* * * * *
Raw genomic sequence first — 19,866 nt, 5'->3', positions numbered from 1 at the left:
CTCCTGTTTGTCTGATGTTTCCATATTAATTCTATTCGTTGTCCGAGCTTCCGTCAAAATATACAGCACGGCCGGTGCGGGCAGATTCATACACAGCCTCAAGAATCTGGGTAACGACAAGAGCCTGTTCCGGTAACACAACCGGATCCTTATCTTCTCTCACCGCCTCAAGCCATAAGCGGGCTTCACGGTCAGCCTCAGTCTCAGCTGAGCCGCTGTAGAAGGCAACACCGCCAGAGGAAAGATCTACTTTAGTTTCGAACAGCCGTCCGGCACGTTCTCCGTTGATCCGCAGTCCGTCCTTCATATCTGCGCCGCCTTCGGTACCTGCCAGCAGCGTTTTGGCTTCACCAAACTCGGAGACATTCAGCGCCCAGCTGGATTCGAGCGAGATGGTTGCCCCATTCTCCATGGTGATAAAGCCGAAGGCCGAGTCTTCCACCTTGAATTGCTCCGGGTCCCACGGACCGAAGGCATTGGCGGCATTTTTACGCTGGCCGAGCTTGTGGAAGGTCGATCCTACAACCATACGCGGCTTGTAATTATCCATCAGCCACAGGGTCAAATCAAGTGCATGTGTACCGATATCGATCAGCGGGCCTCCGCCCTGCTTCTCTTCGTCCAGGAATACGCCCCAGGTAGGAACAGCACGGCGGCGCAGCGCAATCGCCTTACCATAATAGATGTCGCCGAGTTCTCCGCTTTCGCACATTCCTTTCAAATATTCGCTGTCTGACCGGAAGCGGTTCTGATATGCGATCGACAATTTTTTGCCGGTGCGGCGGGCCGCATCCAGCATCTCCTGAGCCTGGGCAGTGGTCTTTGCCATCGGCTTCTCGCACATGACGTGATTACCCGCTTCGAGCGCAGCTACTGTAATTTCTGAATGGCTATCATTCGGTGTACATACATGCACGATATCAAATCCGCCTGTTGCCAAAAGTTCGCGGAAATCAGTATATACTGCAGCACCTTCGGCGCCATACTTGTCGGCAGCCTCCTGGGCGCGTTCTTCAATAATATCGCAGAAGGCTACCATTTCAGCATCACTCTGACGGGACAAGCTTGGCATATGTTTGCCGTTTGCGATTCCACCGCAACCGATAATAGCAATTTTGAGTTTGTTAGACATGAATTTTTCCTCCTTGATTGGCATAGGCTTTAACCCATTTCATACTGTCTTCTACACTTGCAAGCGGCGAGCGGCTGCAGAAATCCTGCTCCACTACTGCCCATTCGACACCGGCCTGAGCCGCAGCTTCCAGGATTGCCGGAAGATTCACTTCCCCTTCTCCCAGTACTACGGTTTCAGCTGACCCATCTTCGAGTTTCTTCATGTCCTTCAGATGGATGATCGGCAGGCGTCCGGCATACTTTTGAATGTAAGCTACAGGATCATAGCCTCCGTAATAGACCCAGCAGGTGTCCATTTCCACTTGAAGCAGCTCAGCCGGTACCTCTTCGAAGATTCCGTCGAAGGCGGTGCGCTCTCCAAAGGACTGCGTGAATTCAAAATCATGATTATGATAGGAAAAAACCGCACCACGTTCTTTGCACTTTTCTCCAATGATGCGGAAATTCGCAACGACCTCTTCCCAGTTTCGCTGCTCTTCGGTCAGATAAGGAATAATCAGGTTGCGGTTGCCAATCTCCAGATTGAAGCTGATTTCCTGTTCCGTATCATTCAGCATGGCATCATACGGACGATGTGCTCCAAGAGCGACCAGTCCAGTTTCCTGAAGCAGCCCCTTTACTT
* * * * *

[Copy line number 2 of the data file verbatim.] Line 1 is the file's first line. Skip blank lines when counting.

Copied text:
CTCCTGTTTGTCTGATGTTTCCATATTAATTCTATTCGTTGTCCGAGCTTCCGTCAAAATATACAGCACGGCCGGTGCGGGCAGATTCATACACAGCCTCAAGAATCTGGGTAACGACAAGAGCCTGTTCCGGTAACACAACCGGATCCTTATCTTCTCTCACCGCCTCAAGCCATAAGCGGGCTTCACGGTCAGCCTCAGTCTCAGCTGAGCCGCTGTAGAAGGCAACACCGCCAGAGGAAAGATCTACTTTAGTTTCGAACAGCCGTCCGGCACGTTCTCCGTTGATCCGCAGTCCGTCCTTCATATCTGCGCCGCCTTCGGTACCTGCCAGCAGCGTTTTGGCTTCACCAAACTCGGAGACATTCAGCGCCCAGCTGGATTCGAGCGAGATGGTTGCCCCATTCTCCATGGTGATAAAGCCGAAGGCCGAGTCTTCCACCTTGAATTGCTCCGGGTCCCACGGACCGAAGGCATTGGCGGCATTTTTACGCTGGCCGAGCTTGTGGAAGGTCGATCCTACAACCATACGCGGCTTGTAATTATCCATCAGCCACAGGGTCAAATCAAGTGCATGTGTACCGATATCGATCAGCGGGCCTCCGCCCTGCTTCTCTTCGTCCAGGAATACGCCCCAGGTAGGAACAGCACGGCGGCGCAGCGCAATCGCCTTACCATAATAGATGTCGCCGAGTTCTCCGCTTTCGCACATTCCTTTCAAATATTCGCTGTCTGACCGGAAGCGGTTCTGATATGCGATCGACAATTTTTTGCCGGTGCGGCGGGCCGCATCCAGCATCTCCTGAGCCTGGGCAGTGGTCTTTGCCATCGGCTTCTCGCACATGACGTGATTACCCGCTTCGAGCGCAGCTACTGTAATTTCTGAATGGCTATCATTCGGTGTACATACATGCACGATATCAAATCCGCCTGTTGCCAAAAGTTCGCGGAAATCAGTATATACTGCAGCACCTTCGGCGCCATACTTGTCGGCAGCCTCCTGGGCGCGTTCTTCAATAATATCGCAGAAGGCTACCATTTCAGCATCACTCTGACGGGACAAGCTTGGCATATGTTTGCCGTTTGCGATTCCACCGCAACCGATAATAGCAATTTTGAGTTTGTTAGACATGAATTTTTCCTCCTTGATTGGCATAGGCTTTAACCCATTTCATACTGTCTTCTACACTTGCAAGCGGCGAGCGGCTGCAGAAATCCTGCTCCACTACTGCCCATTCGACACCGGCCTGAGCCGCAGCTTCCAGGATTGCCGGAAGATTCACTTCCCCTTCTCCCAGTACTACGGTTTCAGCTGACCCATCTTCGAGTTTCTTCATGTCCTTCAGATGGATGATCGGCAGGCGTCCGGCATACTTTTGAATGTAAGCTACAGGATCATAGCCTCCGTAATAGACCCAGCAGGTGTCCATTTCCACTTGAAGCAGCTCAGCCGGTACCTCTTCGAAGATTCCGTCGAAGGCGGTGCGCTCTCCAAAGGACTGCGTGAATTCAAAATCATGATTATGATAGGAAAAAACCGCACCACGTTCTTTGCACTTTTCTCCAATGATGCGGAAATTCGCAACGACCTCTTCCCAGTTTCGCTGCTCTTCGGTCAGATAAGGAATAATCAGGTTGCGGTTGCCAATCTCCAGATTGAAGCTGATTTCCTGTTCCGTATCATTCAGCATGGCATCATACGGACGATGTGCTCCAAGAGCGACCAGTCCAGTTTCCTGAAGCAGCCCCTTTACTT